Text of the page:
By Claire Ferris-Lay
Relations between the two countries have deterioratered ever since the Canadian government refused UAE carriers extra landing rights.
It seems the Canadian government’s reluctance to offer Etihad Airways and Emirates Airlines additional landing slots at the country’s airports is starting to take its toll on relations between the two countries.
Despite repeated requests to increase their flights from three times a week to daily, both airlines were refused in October after the Canadian government remarked that the market between the two countries was “not underserved” by the two carriers.
Relations between the two countries have been deteriorating ever since. On October 11, the UAE refused to renew Canada’s lease on a Dubai airbase that had been used to ferry troops and supplies to Afghanistan. The decision was said to have cost Canada’s military $300m. The same weekend a Canadian newspaper reported that the Gulf state had denied permission for its defence minister, Peter MacKay, to land at the Al Minhad base. They also reportedly refused him permission to fly through its airspace.
Weeks later the UAE announced a new set of visa regulations which means Canadian visitors will have to apply for visas from January 2, 2011, in order to enter the country. “In 2009 the UAE made a decision to pursue visa reciprocity with many countries, including Canada, that did not offer UAE citizens visa-free access,” Jacques Labrie, Foreign Affairs Department spokesman, told Canada’s The Star newspaper.
The UAE is one of Canada’s largest trading partners in the Middle East and North Africa. Bilateral trade between the two countries is around $1.5bn and around 27,000 Canadians are currently resident in the UAE. But how long this relationship will continue is anyone’s guess.
While the introduction of a visa is unlikely to severely impact tourism between the two countries this tit for tat row could seriously affect Canadian businesses operating in the Gulf as well as risk the billions of dollars of trade the two countries currently enjoy. Both governments must come to some understanding before the Canadian business community in the Gulf starts paying the price for their government’s poor handling of the situation.
Spending during a downturn does have its benefits
We’ve dubbed this month’s issue of CEO Middle East, the luxury issue. In addition to our cover star, Patrick Chalhoub, the CEO of the Chalhoub Group, we’ve got interviews with the new CEO of Rolls-Royce and the chief executive of Vertu, Nokia’s luxury phone subsidiary.
People often think that the luxury sector is the first to suffer during a recession but that’s not always the case, as our CEOs tell us this month. Sure, the industry didn’t walk away completely unscathed by the global downturn — Bain & Company said global luxury sales declined 10 percent in 2009 compared to the previous year — but it certainly fared better than many.
Those that can afford to splash out over $250,000 on a Rolls-Royce during the boom years can still afford to do so during the tougher times. But don’t be fooled, this type of spending isn’t done on a whim and customers still expect the same level of service they have become accustomed. This is why the Chalhoub Group decided to spend $30m on restructuring its entire organisation at a time when most companies were looking at ways to cut back. Service, quality and choice are all what are important to the group’s customers and you can’t do that with reduced staff and little marketing exercises.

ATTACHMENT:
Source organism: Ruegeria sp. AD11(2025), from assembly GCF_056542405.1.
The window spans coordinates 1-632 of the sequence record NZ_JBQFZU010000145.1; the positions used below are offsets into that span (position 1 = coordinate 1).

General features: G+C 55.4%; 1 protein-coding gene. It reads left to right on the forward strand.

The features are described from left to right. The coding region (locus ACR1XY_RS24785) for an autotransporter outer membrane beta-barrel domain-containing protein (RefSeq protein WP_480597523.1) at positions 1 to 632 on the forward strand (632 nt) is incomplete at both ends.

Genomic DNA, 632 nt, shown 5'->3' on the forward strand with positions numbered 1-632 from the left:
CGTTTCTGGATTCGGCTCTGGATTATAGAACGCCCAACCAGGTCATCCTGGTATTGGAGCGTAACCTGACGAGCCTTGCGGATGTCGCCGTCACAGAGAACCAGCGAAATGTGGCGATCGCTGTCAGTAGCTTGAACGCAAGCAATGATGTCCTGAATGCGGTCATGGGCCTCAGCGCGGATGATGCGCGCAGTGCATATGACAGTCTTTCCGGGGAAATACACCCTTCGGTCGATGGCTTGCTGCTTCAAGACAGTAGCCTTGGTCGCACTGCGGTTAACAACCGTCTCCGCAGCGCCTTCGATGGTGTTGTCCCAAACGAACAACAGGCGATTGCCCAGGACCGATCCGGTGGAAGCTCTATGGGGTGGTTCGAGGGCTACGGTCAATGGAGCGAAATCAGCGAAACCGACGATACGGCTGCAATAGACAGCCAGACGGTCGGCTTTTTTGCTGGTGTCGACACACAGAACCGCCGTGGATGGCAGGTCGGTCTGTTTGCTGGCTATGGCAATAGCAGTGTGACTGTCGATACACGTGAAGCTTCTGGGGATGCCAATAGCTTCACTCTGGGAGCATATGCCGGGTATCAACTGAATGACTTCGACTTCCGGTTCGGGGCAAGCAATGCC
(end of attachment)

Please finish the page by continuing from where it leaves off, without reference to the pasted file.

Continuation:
It was a big risk and even Chalhoub admits he had his doubts when he first announced his plans. But the move is already starting to reap the benefits of this injection of cash. This year the firm has opened 50 new retail outlets and expects to see its business grow 8-12 percent in 2011. Chalhoub’s multimillion dollar decision will certainly make CEOs think twice before they make rash decisions and downsize too quickly.
Claire Ferris-Lay is the deputy editor of CEO Middle East.
â€œWhile the introduction of a visa is unlikely to severely impact tourism between the two countriesâ€
Claire, what made you think that the VISA rule will not impact tourism between the two countries!!? I am a Canadian that use to travel through the UAE every year on my way to India and spend a week or two in Dubai, and I can tell you with certainty that if the VISA rule stands, I will not go through the UAE, I will look for another alternative such as Qatar or may be go direct to India without making a stop anywhere.
I think the same. I work for a Canadian company and look after MENA market. I used to make Dubai and later Abu Dhabi (due to poor service from Emirates and introduction on A380 takes forever to board) hub for my Middle East travel. I used to use UAE based airline to do my Middle East travel but now it seems due to visa problem, I will fly with Qatar airways and make Doha my hub. It makes perfect sense especially when Qatar is going to spend 100 b in next 5 years on infrastructure projects.
The canadian government seems inclined to apply the recipe of an ancient age to forge bilateral relations with a boomingly modern country like the UAE. The basics of reciprocity in bilateral relations are ignored and they still expect favors in return from the UAE. Canada cannot have its cake and eat it at the same time. Make no mistake, with or without Canada, the UAE will continue to flourish.